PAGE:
There's a way around that. Simply disable them all as a drag comes in and then continually calculate where the drop point is and enable the drop if it's over one of the text fields; when the drop takes place simply set the entire text field string and then enable all the fields again.
This makes it possible to drag to text fields from the source program without first going to the target program and tabbing to the right control.
Clipothèque uses the ACP technology for document specific settings. Most apps file away user specific settings in ~/Library/Preferences but those are on a per user basis. Not a per document basis. The advent of the extended attribute API with 10.4 Tiger changes all that.
Suddenly it's possible to store settings particular to each file with the file itself. The ACP system also allows for any client application to store its own per document settings.
A document with extended attributes left behind by Rixedit will behave in one way when opened by Rixedit and another way swhen opened by Clipothèque.
Clipothèque namely stores the document window coordinates, the table column widths, and even the table column sort and sort direction in each Clipothèque file. Where you last left the file when you saved it is where you're going to find it next time.
You can have one column exposed; have the document window cover as much or as little of the screen as you want; sort according to any of the three columns either ascending or descending; and when next you look at the file it will be in the same position with the same column widths and sort.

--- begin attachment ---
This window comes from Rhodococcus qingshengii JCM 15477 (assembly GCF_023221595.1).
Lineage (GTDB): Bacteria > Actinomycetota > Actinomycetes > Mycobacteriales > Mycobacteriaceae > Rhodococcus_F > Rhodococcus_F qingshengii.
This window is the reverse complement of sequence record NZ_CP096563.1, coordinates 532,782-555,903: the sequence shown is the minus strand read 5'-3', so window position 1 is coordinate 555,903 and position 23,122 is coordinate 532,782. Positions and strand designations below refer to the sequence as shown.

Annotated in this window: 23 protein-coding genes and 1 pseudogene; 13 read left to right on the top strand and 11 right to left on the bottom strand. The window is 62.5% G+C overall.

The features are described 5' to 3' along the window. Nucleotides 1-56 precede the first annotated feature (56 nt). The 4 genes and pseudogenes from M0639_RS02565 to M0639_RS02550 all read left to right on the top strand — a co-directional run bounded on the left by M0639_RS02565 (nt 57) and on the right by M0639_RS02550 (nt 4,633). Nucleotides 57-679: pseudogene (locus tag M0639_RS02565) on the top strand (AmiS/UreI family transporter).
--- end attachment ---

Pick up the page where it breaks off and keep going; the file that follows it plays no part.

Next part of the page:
Document specific settings. User specific settings for programs that access any number of files are truly of limited value. They're always there if you want them; but most often you wont and will override them.
Taming the WebKit wasn't easy and provided an opportunity to learn a bit more how that technology works. Most program control comes through delegation. In the case of Clipothèque only one or two delegations are necessary. It was necessary to kill the default context menu, get rid of the forward and back cache, etc. It was also necessary to automatically clear all caches on exit to save the user that trouble as well.
Being sensitive to changes in selection no matter which window is active was also a big consideration. Clipothèque clips load automatically; there is no specific command to do this. Again: user simplicity was the goal. Each time you change selection the clip in the preview window changes.
But it also changes if you remove a selection - if you cut out the selected record or simply cmd-click on it. Or open a new window. Or close the window with the current selection. And so forth.
The preview window has to namely keep close track on who is sending what. Just because a window with a selection is closing doesn't mean the preview window should zap the current clip: the window also has to be the source of the current clip. Otherwise the news it's closing is irrelevant.
And so forth. It sounds complex but from a user POV it's eminently obvious.
The standalone Clipothèque is localised into English, Japanese, and Swedish for now. With time there might be further localisations.